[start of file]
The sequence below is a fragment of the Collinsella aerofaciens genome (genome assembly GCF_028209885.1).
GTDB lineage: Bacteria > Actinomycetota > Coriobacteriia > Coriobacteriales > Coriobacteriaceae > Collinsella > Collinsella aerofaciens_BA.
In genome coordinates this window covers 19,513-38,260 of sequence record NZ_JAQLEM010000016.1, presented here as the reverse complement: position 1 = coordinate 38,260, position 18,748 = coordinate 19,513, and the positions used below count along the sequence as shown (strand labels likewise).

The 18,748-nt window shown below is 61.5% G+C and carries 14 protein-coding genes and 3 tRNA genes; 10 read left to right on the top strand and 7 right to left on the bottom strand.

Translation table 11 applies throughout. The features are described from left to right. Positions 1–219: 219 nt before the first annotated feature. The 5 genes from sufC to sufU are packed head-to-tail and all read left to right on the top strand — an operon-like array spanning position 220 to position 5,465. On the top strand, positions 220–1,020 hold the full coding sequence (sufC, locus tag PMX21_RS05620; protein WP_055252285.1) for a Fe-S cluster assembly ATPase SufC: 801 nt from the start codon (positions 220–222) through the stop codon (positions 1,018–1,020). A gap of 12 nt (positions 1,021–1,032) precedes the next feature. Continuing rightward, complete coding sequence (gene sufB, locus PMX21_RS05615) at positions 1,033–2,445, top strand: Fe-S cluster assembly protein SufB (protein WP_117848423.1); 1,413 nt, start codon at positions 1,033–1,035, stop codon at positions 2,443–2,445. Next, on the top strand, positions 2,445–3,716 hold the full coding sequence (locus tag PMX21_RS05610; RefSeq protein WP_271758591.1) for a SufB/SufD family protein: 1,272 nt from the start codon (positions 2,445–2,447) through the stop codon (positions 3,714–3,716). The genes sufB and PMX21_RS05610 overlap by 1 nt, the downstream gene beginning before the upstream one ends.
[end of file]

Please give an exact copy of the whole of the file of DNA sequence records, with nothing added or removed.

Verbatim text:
The sequence below is a fragment of the Collinsella aerofaciens genome (genome assembly GCF_028209885.1).
GTDB lineage: Bacteria > Actinomycetota > Coriobacteriia > Coriobacteriales > Coriobacteriaceae > Collinsella > Collinsella aerofaciens_BA.
In genome coordinates this window covers 19,513-38,260 of sequence record NZ_JAQLEM010000016.1, presented here as the reverse complement: position 1 = coordinate 38,260, position 18,748 = coordinate 19,513, and the positions used below count along the sequence as shown (strand labels likewise).

The 18,748-nt window shown below is 61.5% G+C and carries 14 protein-coding genes and 3 tRNA genes; 10 read left to right on the top strand and 7 right to left on the bottom strand.

Translation table 11 applies throughout. The features are described from left to right. Positions 1–219: 219 nt before the first annotated feature. The 5 genes from sufC to sufU are packed head-to-tail and all read left to right on the top strand — an operon-like array spanning position 220 to position 5,465. On the top strand, positions 220–1,020 hold the full coding sequence (sufC, locus tag PMX21_RS05620; protein WP_055252285.1) for a Fe-S cluster assembly ATPase SufC: 801 nt from the start codon (positions 220–222) through the stop codon (positions 1,018–1,020). A gap of 12 nt (positions 1,021–1,032) precedes the next feature. Continuing rightward, complete coding sequence (gene sufB, locus PMX21_RS05615) at positions 1,033–2,445, top strand: Fe-S cluster assembly protein SufB (protein WP_117848423.1); 1,413 nt, start codon at positions 1,033–1,035, stop codon at positions 2,443–2,445. Next, on the top strand, positions 2,445–3,716 hold the full coding sequence (locus tag PMX21_RS05610; RefSeq protein WP_271758591.1) for a SufB/SufD family protein: 1,272 nt from the start codon (positions 2,445–2,447) through the stop codon (positions 3,714–3,716). The genes sufB and PMX21_RS05610 overlap by 1 nt, the downstream gene beginning before the upstream one ends.